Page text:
Feeling lemony

I went to Abu Dhabi this month…

And I came back with dried lemons.

That would be those golf ball-sized items atop the chicken.

They looked much the same even before cooking. The blackness makes them a little alarming (even for someone who eats blachan), so I googled round beforehand for instructions and found some excellent commentary here, with further links:

http://westofpersia.wordpress.com/2010/06/03/dried-limes-or-dried-lemons/

I also hunted round for some Middle Eastern-type chicken recipes, and in the end concocted my own with green olives and the dried lemons. You’re meant to stab each lemon three or four times to puncture it, then drop it into your stew to infuse.

I rubbed the chicken all over with cumin seed, turmeric and two kinds of paprika – sweet and half-sharp. The next day, I cooked it up with onions, garlic, chopped up olives, raisins, and said lemons, also adding some nice bay leaves – another souvenir from the trip.

It turned out quite nice, especially with this fatoush (green salad tossed with parsley and some stale baguette, cubed and brushed with extra-virgin olive oil) and some grilled eggplant.

It wasn’t as lemony as I was expecting, maybe because it didn’t stew for that long – we were in a hurry (story of my life). I’ll give a go again another day, letting it bubble away longer next time.

My husband was a bit late home tonight, and I’d saved him the leftovers. But someone else got in first.

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Brandy or whisky in fruitcake?

This may seem a little nutty, so long after Christmas.

But, it was an interesting enough experiment that I want to mention the results here. (And I was too shattered to blog this before Christmas. Or, indeed, New Year. Or to take any pictures of it before it was eaten.)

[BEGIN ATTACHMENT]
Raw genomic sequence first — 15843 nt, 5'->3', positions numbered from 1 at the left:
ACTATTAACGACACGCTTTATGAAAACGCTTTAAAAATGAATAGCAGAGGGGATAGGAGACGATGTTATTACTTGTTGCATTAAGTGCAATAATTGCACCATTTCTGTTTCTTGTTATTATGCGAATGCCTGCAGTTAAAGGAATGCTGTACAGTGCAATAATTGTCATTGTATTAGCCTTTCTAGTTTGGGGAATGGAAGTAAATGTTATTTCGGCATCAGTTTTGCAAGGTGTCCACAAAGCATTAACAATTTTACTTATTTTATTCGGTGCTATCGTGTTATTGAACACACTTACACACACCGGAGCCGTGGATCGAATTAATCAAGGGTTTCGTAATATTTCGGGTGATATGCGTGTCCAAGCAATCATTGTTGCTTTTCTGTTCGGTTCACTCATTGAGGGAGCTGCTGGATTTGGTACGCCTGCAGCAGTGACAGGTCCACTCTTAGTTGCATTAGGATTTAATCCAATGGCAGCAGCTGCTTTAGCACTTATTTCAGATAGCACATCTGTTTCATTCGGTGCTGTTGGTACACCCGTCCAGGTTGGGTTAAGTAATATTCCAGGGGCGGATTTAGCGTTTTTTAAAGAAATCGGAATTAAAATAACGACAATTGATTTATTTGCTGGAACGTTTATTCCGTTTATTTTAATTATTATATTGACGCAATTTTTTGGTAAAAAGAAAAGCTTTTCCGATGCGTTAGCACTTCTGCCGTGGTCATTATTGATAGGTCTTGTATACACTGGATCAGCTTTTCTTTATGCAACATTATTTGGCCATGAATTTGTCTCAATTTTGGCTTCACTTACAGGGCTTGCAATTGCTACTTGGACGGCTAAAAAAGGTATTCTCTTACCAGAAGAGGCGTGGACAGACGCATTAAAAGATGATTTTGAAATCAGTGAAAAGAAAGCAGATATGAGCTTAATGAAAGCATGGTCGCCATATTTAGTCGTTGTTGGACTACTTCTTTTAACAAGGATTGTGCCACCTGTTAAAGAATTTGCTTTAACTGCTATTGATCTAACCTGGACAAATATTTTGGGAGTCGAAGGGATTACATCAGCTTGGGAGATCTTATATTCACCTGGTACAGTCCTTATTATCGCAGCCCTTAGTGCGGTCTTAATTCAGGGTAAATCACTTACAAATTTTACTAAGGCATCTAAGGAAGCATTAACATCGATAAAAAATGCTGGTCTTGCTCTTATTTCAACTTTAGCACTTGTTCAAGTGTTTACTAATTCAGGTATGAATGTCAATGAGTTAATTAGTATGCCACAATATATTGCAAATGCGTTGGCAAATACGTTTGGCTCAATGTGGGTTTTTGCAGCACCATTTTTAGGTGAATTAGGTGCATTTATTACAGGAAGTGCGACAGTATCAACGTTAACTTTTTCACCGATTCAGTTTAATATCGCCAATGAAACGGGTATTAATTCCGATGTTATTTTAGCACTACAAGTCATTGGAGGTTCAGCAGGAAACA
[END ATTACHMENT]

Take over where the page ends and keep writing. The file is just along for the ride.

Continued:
I think brandy is traditional in fruitcakes, but we rarely have it in the house. However we always seem to have several partly-consumed bottles of whisky around the place. So we went with this walnut and whisky Christmas cake recipe from the small and useful delicious.Baking book, edited by Mitzie Wilson. This is my annotated version here.  Continue reading

Aunty Kuppu’s fabulous fruitcake

Here’s another fabulous recipe from our late Aunty Kuppu (she of Christmas pickle fame).

The original recipe contained, shockingly, 28 eggs. Aunty Kuppu said it would be fine to halve the recipe, since the original produced four large cakes. Still, 28 ÷ 4 = 7, which seems a lot for one cake. Anyway, I went with it, baking this in a large roasting tin.

Don’t be alarmed by the length of the recipe. It has lots of ingredients, but isn’t that difficult. If you get everything ready to marinate overnight, the next day is easy – you just need a strong arm to stir the stodgy, almost solid mix.  Continue reading

My shortbread research

Like many things in my life, this too began in church.

Ten days before Christmas, I was on the ladies’ production line cranking out these babies to go with mince pies and mulled wine after carols by candlelight. My job was to press a fork on the dough to make those little grooves you see in the picture.

I sampled a few too – they were great.

What I should have done right away is asked someone for the recipe. But, grooving away, I didn’t think of it at the time.

Christmas at home, for my husband, has always involved a large tin of his mum’s homemade shortbread. Actually, it’s the first thing he’s looked for, every time we’ve spent Christmas at their place. After producing a few hundred pieces that morning, I thought that making some at home wouldn’t be too hard.  Continue reading